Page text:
NNT – Number Needed to Treat

TIME magazine this week has an article on what it calls “medicine’s secret stat,” NNT or number needed to treat. The magazine uses the example of a study that might show that statin drugs lower the risk of heart attacks by 30%. “But that number is meaningless unless you take into account the percentage of […]


Nonstop hiccup girl harassed by nonstop media pressure

You may have heard about the 15-year old Florida girl who started hiccuping a month ago and hasn’t stopped. If you watch the network morning shows, your chances of knowing about her are better. What you may not know is the level of harassment applied to book guests like her. The St. Petersburg Times reports: […]


PBS ombudsman thinks Glaxo sponsorship isn't worth it

Broadcasting & Cable magazine reports: “The sponsorship of a PBS program on obesity by diet drug maker GlaxoSmithKline has one veteran noncom TV watcher a bit exercised, but PBS says it is by the book. Jeff Chester, executive director of the Center for Digital Democracy, and a frequent critic of what he sees as the […]


More NBC News cheerleading rather than reporting health news

Last week it was NBC’s hype of a drug for restless leg syndrome. This week it was NBC using some of its airtime to promote a new “laser hair comb” for baldness. You figure a network newscast has about 22 minutes for real news. It chose to give a chunk of that time to this. […]


Long-distance autopsy of Anna Nicole

Much of the coverage of the death of Anna Nicole Smith represented another low point in journalism. CNN, which has billed itself as “the world’s most important network,â€? asked its senior medical correspondent, Dr. Sanjay Gupta, to comment on the death. Wolf Blitzer introduced Gupta, saying, “Talk a little bit about what we know. A […]


TV sweeps period produces health news panic

A San Antonio Express-News columnist reminds us that we’re in the middle of the February TV ratings or sweeps period. And she laments the hype, including that of health news. Excerpt: “Oh no, I woke with a headache. Boy, do I feel tired! Does that mean I’m at risk for a stroke? I moved around […]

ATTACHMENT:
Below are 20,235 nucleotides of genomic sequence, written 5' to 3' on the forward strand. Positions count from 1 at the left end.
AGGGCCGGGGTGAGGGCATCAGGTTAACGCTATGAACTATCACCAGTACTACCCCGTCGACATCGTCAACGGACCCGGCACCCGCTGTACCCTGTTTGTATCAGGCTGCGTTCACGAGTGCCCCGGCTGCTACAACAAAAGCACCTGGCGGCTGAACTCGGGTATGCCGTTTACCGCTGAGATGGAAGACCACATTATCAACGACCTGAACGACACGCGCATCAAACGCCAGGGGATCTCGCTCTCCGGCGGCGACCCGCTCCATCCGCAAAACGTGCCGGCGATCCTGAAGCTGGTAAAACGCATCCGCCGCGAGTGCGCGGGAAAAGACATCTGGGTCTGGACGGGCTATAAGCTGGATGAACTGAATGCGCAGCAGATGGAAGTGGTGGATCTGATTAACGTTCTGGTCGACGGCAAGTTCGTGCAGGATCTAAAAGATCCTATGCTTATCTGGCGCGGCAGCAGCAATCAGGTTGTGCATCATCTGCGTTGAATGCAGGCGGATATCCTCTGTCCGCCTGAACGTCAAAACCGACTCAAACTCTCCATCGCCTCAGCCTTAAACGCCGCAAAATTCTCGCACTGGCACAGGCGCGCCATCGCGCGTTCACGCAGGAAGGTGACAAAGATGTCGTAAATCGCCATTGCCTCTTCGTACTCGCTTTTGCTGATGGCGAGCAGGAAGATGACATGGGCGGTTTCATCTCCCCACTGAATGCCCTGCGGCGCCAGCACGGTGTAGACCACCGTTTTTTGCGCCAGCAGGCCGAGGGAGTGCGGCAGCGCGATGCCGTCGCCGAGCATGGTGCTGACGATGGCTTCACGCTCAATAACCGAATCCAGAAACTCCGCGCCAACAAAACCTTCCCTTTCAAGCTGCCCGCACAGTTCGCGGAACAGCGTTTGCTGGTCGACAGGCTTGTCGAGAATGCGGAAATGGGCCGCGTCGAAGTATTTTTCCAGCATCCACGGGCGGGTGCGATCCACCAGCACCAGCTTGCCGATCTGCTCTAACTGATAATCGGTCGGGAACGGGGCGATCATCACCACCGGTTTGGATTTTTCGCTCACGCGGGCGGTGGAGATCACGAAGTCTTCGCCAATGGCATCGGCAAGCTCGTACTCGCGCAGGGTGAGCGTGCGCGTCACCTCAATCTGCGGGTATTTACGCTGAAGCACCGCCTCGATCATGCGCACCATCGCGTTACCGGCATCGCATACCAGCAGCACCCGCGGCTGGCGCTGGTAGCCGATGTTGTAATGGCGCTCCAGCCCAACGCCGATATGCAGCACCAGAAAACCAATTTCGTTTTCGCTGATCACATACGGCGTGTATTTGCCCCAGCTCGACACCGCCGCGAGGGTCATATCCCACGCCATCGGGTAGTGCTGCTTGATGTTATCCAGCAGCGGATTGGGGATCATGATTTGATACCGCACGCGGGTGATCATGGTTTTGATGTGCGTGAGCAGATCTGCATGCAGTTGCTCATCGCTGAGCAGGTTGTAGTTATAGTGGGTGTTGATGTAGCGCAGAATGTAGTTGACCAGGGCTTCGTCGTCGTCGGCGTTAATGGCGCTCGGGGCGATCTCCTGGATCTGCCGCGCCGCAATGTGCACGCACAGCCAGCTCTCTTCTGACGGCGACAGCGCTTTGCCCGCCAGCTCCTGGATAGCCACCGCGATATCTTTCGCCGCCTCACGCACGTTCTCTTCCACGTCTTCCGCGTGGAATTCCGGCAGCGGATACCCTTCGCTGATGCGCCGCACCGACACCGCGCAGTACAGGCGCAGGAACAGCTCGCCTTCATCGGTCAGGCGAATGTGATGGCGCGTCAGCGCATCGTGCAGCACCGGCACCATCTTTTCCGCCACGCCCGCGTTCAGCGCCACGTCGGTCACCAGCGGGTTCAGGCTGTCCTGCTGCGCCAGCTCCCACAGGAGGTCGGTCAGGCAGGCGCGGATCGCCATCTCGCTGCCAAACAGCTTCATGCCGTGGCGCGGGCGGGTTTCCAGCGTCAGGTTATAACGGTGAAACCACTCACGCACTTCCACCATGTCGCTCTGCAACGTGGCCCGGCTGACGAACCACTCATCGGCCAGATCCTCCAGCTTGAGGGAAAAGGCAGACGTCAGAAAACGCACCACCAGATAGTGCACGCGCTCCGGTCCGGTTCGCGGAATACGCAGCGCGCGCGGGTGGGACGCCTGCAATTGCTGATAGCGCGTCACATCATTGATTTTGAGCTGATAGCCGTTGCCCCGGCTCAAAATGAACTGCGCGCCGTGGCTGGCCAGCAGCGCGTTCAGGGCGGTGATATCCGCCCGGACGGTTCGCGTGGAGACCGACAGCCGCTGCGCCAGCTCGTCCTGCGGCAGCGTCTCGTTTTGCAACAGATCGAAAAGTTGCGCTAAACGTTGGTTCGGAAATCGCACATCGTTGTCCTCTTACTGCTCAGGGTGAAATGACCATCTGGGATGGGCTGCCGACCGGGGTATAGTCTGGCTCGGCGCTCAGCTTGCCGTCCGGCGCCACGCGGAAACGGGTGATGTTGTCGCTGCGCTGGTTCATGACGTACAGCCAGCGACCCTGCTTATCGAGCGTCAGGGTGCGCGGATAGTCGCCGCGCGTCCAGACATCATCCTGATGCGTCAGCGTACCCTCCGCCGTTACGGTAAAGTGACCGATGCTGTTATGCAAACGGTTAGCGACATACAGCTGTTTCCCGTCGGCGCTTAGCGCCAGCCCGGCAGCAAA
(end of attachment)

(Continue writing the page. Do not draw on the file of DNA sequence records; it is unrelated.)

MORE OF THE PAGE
Canadian paper bites on pharma-funded advocacy

A Vancouver Sun story is a good example of an imbalanced story that fails to address health policy issues with context and completeness. The story reports on an advocacy group report and, in so doing, takes a flawed advocacy stance itself. The story begins: “Cancer patients are increasingly having to pay for important new drugs […]

10 2/5/2007

Restless viewers over NBC restless leg "story"

NBC News anchor Brian Williams delivered an awkward and unusual story lead-in last Wednesday, one which has touched off a firestorm of criticism of him even on his own blog. Williams said, on the air: “If you watch this newscast with any frequency, then you’ve seen it – this ad playing behind me here on […]


CNN's "House Call" Makes Some Bad Calls

You get a half hour on an international news network to report on health news and you use it to: 1. Tell people if you want to avoid the flu, “try to avoid getting too close to sick people.” 2. Feature a doctor who lost 70 pounds by using lots of hot sauce, even though […]


Too Brief To Matter

It doesn’t take one thousand words to write an excellent story.  We’ve given our top five-star scores to some stories that used only 500 or so words.  One recent example:  “Less acid, brittler hips? Some heartburn drugs may be behind an increase in fractures,” 566-word story by Los Angeles Times.  But stories in the 100-300 […]


Tips & Resources for Analyzing Health Care Claims

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